Let Go, and Let Him (Ros' Blog)

Let Go, and Let Him (Ros' Blog)

This week’s guest blog from Gwen Davies is timely, as the Prime Minister is acknowledging the need for improvements in mental health services. It’s an area where the Church can make a difference.


by Gwen Davies

As a ‘ex-depressive’ in my early adult hood I got to see first hand how some Christians deal with those suffering from mental illness. In my church some offered to pray for me but I felt too low to appreciate the significance. Others gave me cards with Bible quotes added but they too left me cold. The people who made the difference were those who rolled up their sleeves and helped me out practically. A ‘Show and Tell’ approach with a heavy emphasis on the show (much like the disciples responses in the Acts of the Apostles!)

I’ve always thought in pictures (a gift from my dyslexia) and as I write this imagine a male driver looking to buy in a top of the range car. The car salesmen wants to sell this car and get his commission (in my vision the commission is another soul saved for Christ). So His best option would be to take the customer out for a test drive, let him see what the car can do and how it would transform his life. Only then would the salesmen discuss terms and offer him the manual! If the salesmen tried to convince him first using just the manual and his assurances then the customer would probably lose interest and move on. I believe the ‘test drive approach’ is by far the best way, as Christians that we can help those in need.

In my early adult life I’d fallen into the usual trap of relying on myself rather than submitting everything to God so He could do the necessary restoration! Some Christians have broken through impossible barriers to lead incredible lives .The answer seems to be to embrace His promises and move over so that the Holy Spirit can do its work.

Joni Eareckson Tada was 17 when a diving accident left her quadriplegic, paralysed from the shoulders downwards, and completely dependent on others for the most basic of needs. During a gruelling two year stay in hospital she learnt how to paint with her teeth and become a highly sought after artist. She has since written over 50 inspirational Christian books, visited 47 countries as an evangelist and disability advocate, set up the International Disability Centre, donated hundreds of thousands of wheelchairs around the world and received numerous awards and honours. She later overcame breast cancer and now lives with chronic unremitting bone pain. So what was her secret? She says the same prayer every morning, from the day she came out of hospital to over forty- five years later. It has been a hard journey for Joni; one that she will say is far from over,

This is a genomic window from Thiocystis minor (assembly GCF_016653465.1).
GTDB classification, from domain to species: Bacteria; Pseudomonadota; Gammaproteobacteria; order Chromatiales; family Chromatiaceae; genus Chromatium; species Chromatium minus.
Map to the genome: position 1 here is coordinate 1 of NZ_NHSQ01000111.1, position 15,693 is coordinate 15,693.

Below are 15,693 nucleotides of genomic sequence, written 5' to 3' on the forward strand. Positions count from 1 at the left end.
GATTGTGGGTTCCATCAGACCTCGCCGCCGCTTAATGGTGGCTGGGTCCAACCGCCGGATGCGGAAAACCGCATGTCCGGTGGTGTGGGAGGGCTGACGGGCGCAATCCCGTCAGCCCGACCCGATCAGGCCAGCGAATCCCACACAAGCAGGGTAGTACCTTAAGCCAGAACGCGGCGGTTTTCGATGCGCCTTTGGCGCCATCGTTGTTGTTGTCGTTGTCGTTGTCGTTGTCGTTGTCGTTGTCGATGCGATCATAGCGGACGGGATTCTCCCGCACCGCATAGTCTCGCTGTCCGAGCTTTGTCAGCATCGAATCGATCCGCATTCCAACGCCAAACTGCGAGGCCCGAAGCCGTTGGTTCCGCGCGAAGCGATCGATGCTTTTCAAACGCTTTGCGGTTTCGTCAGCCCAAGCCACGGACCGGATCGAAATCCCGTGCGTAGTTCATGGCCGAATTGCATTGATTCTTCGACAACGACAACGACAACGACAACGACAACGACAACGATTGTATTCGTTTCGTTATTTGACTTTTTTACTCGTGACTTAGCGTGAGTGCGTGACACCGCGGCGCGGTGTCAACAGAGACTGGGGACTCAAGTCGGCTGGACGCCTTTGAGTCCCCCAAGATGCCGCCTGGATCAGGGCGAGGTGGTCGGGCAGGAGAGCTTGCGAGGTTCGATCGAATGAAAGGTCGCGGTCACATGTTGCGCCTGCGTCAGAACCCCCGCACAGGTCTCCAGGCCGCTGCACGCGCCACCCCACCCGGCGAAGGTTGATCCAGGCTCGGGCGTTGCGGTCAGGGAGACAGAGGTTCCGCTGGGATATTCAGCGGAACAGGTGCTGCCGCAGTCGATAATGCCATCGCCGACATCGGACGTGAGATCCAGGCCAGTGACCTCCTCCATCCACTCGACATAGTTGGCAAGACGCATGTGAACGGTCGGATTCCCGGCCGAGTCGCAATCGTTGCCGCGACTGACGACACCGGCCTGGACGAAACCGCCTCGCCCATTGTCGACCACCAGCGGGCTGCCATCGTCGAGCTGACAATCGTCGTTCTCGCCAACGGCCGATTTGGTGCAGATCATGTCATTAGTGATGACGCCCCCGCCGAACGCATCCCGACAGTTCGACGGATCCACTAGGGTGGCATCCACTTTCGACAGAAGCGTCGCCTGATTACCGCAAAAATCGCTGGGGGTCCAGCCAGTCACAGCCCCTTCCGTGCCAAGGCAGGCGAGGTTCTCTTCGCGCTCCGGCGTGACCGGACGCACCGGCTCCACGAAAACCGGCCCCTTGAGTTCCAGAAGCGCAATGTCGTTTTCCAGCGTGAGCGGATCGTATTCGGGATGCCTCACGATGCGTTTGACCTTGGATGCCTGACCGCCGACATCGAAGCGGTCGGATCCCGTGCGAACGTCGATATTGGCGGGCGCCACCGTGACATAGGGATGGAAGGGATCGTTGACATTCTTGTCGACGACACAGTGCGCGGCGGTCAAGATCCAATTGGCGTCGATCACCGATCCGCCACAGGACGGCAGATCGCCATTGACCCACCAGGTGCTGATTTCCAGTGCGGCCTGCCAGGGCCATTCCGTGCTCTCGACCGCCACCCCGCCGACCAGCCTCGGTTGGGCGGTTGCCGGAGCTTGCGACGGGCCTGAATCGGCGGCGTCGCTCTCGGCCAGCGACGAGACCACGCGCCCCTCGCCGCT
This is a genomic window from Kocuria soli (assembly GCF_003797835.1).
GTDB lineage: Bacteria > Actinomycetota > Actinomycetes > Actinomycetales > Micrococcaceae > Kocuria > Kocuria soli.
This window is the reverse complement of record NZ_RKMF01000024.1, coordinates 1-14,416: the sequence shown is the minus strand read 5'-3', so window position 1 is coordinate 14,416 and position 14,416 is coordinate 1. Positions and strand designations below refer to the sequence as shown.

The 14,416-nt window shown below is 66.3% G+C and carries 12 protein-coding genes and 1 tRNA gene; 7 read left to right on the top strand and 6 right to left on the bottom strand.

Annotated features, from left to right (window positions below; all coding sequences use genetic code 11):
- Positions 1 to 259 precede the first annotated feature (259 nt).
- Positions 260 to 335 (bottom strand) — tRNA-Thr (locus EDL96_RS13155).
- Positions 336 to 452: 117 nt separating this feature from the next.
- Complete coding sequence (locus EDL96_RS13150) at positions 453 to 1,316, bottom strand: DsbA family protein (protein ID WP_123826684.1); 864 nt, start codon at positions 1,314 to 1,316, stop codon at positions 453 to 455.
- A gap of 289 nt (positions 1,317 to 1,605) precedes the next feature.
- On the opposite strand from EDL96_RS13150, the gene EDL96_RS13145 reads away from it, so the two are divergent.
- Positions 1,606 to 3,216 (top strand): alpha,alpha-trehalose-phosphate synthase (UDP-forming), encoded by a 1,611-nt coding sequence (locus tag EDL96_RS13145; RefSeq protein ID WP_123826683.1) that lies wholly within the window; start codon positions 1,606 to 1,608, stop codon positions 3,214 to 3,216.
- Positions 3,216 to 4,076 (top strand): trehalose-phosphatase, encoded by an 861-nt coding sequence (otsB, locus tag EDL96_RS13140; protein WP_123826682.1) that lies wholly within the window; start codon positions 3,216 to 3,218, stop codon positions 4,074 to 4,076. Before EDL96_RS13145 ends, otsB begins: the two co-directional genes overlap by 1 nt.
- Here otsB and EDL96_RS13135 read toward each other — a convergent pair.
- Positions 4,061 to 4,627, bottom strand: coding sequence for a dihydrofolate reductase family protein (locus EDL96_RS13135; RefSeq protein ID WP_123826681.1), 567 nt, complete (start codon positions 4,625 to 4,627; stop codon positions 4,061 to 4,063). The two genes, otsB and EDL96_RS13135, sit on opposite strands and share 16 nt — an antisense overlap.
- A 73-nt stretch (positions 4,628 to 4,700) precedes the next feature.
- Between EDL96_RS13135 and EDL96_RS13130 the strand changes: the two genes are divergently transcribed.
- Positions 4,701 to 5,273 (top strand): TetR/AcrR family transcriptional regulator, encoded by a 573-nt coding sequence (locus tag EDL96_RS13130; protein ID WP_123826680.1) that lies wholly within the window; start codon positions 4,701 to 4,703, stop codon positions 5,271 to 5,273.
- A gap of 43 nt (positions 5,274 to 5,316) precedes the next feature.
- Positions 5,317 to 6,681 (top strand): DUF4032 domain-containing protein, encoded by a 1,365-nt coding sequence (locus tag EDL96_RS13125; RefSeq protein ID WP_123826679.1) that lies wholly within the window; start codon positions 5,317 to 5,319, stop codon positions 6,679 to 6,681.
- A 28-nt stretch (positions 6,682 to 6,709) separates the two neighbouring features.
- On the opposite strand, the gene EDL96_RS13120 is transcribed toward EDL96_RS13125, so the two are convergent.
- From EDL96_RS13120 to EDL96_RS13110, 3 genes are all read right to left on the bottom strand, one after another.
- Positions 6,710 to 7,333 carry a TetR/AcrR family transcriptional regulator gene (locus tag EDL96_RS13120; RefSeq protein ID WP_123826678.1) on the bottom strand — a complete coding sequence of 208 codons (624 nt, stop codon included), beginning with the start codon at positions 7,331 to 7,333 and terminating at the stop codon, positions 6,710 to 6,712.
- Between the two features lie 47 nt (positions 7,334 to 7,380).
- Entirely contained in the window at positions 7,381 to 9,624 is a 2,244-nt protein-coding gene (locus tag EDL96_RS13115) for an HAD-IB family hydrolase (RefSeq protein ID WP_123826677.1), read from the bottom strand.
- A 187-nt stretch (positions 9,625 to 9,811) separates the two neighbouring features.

Lord, I don’t have the strength to go on. I have no resources. I can’t do another day of quadriplegia but I can do all things through you who strengthen me. So please give me your smile today. I need you urgently.

She relies totally on His strength each and every day just to get up and get through the pain and struggle of quadriplegia. That is why Jesus told us that the poor in spirit are blessed and the Kingdom belongs to them (Matthew 5:3). Joni believes that our souls are a much more important to God than our bodies. She calls suffering the “sandblaster” that strips us of our sinful ways, the “sandblaster” that offers ‘deep soul healing’ so we can become who we were always meant to be in Him. Certainly Joni’s suffering not only enabled her to overcome impossible odds but has also changed the lives of millions through her charity.

I always thought that I needed to do grand things for God to succeed in His eyes but I now know that He already saw me as successful. Each of us makes up the Body of the Church and Christ needs each and every one of us to do His work. Some of us will be in front of house but most of us will do equally valuable work behind the scenes. Not all of us can be like Joni Eareckson Tada but our contributions, however tiny they may seem to us, will be equally valuable to Him. After all it only takes a tiny drop of perfume to leave a lasting lingering scent in a room. Most of us will be never be “famous” but what we can do is do our best to represent Him at all times. Each of us can send out our own scent for Christ. We may never see the results of our efforts. But rest assured, He will!

Gwen's book 'By My Fathers Hand' comes out later this year through Onward and Upward publishers